2. They are not a genetic breed.  The term Palomino refers to their distinctive color.
  3. Their coats range from cream to a dark golden yellow.
  4. Palominos generally have brown eyes.
  5. The TV star Mr. Ed was a Palomino horse.
  6. But Roy Roger’s buddy Trigger may be more famous!

September 11, 2020


Paul Revere and the Raiders: Indian Nation (Cherokee People)

John D. Loudermill


They took the whole Cherokee nation,
Put us on this reservation.
Took away our ways of life,
The tomahawk, and the bow, and knife.
Took away our native tongue
And taught their English to our young.
And all the beads we made by hand
Are nowadays made in Japan.

Cherokee people, Cherokee tribe,
So proud to live, so proud to die.

They took the whole Indian Nation
Locked us on this reservation.
Though I wear a shirt and tie
I’m still part redman deep inside.

Cherokee people, Cherokee tribe,
So proud to live, so proud to die.

But maybe someday when they learn –
Cherokee nation will return, will return,
will return, will return, will return . . .

Rick Rogan’s excellent illustrated version:

September 10, 2020

Let’s Go!


It’s a great day to run.  Let’s go!

September 09, 2020

The James-Younger Gang

The James-Younger Gang

  • The James-Younger Gang is probably the most famous of all the outlaw bands.
  • Originating out of a Missouri bush-whacking background during the American Civil War, these desperados turned to crime between 1860 – 1882.
  • They later expanded into Kentucky, Iowa, Texas, Arkansas, West Virginia, and Kansas.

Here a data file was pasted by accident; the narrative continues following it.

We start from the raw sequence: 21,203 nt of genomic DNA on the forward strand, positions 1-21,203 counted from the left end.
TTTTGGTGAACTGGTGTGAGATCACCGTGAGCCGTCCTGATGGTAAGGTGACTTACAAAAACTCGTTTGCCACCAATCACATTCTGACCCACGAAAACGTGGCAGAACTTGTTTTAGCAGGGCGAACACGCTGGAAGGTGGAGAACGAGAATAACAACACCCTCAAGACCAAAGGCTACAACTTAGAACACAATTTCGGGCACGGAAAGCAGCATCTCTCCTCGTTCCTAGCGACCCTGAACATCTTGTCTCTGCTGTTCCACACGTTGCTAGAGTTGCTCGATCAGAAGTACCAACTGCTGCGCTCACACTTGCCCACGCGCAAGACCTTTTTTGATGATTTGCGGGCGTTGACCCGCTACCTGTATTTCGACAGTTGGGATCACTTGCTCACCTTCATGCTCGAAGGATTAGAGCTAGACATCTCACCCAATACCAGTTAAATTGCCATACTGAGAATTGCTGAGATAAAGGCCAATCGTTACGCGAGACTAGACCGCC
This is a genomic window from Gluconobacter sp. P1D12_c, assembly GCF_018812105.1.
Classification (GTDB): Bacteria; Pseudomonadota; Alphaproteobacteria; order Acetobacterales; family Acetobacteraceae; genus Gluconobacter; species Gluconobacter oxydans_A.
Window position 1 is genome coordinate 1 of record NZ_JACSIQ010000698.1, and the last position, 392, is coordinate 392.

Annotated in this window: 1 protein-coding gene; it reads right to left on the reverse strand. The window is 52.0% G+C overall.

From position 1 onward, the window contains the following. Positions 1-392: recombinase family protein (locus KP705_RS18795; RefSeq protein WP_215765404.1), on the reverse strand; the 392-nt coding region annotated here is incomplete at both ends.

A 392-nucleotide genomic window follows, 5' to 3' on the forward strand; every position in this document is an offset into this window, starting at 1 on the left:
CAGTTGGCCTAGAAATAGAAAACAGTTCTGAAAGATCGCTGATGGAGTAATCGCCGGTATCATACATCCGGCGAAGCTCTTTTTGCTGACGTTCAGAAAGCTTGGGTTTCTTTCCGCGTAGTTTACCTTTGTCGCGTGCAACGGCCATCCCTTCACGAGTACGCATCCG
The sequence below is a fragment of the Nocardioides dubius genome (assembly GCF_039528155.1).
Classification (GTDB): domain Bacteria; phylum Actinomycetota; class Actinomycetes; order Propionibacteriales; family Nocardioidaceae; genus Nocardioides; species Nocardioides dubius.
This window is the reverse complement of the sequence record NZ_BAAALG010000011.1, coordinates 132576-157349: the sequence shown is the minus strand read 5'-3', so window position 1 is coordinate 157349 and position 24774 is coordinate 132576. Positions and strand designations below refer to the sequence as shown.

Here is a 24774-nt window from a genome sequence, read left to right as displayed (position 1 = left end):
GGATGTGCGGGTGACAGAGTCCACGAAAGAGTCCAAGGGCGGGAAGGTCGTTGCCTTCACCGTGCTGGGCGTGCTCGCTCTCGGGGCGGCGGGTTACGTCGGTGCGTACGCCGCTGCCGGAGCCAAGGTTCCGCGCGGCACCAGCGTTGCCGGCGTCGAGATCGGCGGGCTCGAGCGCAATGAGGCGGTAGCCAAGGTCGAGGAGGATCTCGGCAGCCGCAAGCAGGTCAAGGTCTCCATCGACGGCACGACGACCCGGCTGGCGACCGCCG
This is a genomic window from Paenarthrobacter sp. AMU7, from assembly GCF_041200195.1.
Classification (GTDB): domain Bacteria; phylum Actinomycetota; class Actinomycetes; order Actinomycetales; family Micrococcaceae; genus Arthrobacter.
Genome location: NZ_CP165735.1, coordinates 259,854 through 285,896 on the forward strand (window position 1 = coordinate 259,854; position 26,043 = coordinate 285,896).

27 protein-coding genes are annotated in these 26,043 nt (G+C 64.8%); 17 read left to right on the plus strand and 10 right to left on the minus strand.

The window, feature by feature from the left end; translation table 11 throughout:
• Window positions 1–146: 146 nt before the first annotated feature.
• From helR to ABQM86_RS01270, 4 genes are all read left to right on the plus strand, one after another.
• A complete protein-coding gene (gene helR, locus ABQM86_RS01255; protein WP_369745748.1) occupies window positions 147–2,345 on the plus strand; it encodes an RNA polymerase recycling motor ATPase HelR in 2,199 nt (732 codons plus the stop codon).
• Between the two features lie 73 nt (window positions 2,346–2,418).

• They are credited with the first ever daylight, peace-time, armed robbery of a U.S. bank.
  • The gang had two core families: The James Brothers (Jesse and Frank) and the Younger Brothers (Cole, Jim, John, and Bob).
  • Other brothers came and went, including the Fords (Robert and Charles), McDaniels (William and Tom), Pences (Bud and Donny), Shepards (George and Oliver), and the Wilkersons (Bill and James).
  • At various times the gang was also said to contain Thomas Coleman, John Jarrett, Arthur McCoy, Jacob Gregg, Joab Perry, Hobbs Kerry, Jim Anderson, Matthew Nelson, Archie Clement, Allen Parmer, Charles Taylor, Clell Miller, Charlie Pitts, Bill Chadwell, Ben Cooper, and Red Munkers / Munkirs.
  • The James and Younger Brothers were excellent horsemen who traded and raced thoroughbreds.
  • Although they killed a numbers of people on raids, they were well-educated and could pass as gentlemen.
  • The gang gained notoriety for robbing stagecoaches, trains, and banks.
  • The Pinkerton Detective Agency was eventually hired to track down the outlaws, but they evaded capture with the support of family and friends.
  • A huge reward was offered in the hope that one of their own members would betray the infamous leaders.
  • Robert Ford succumbed.  Ford shot Jesse James in the back of the head, in his own home, while he was straightening a picture on the wall.  This murder signaled the end of the James-Younger Gang.


Legends Of America, “The James-Younger Gang: Terrorism In The Heartland,” at

HistoryNet, “James-Younger Gang,” at

Rosa, Joseph, G. Age of the Gunfighter: Man and Weapons on the Frontier, 1840-1900. Oklahoma: U of Oklahoma P, 1995.

Wikipedia, “James-Younger Gang,” at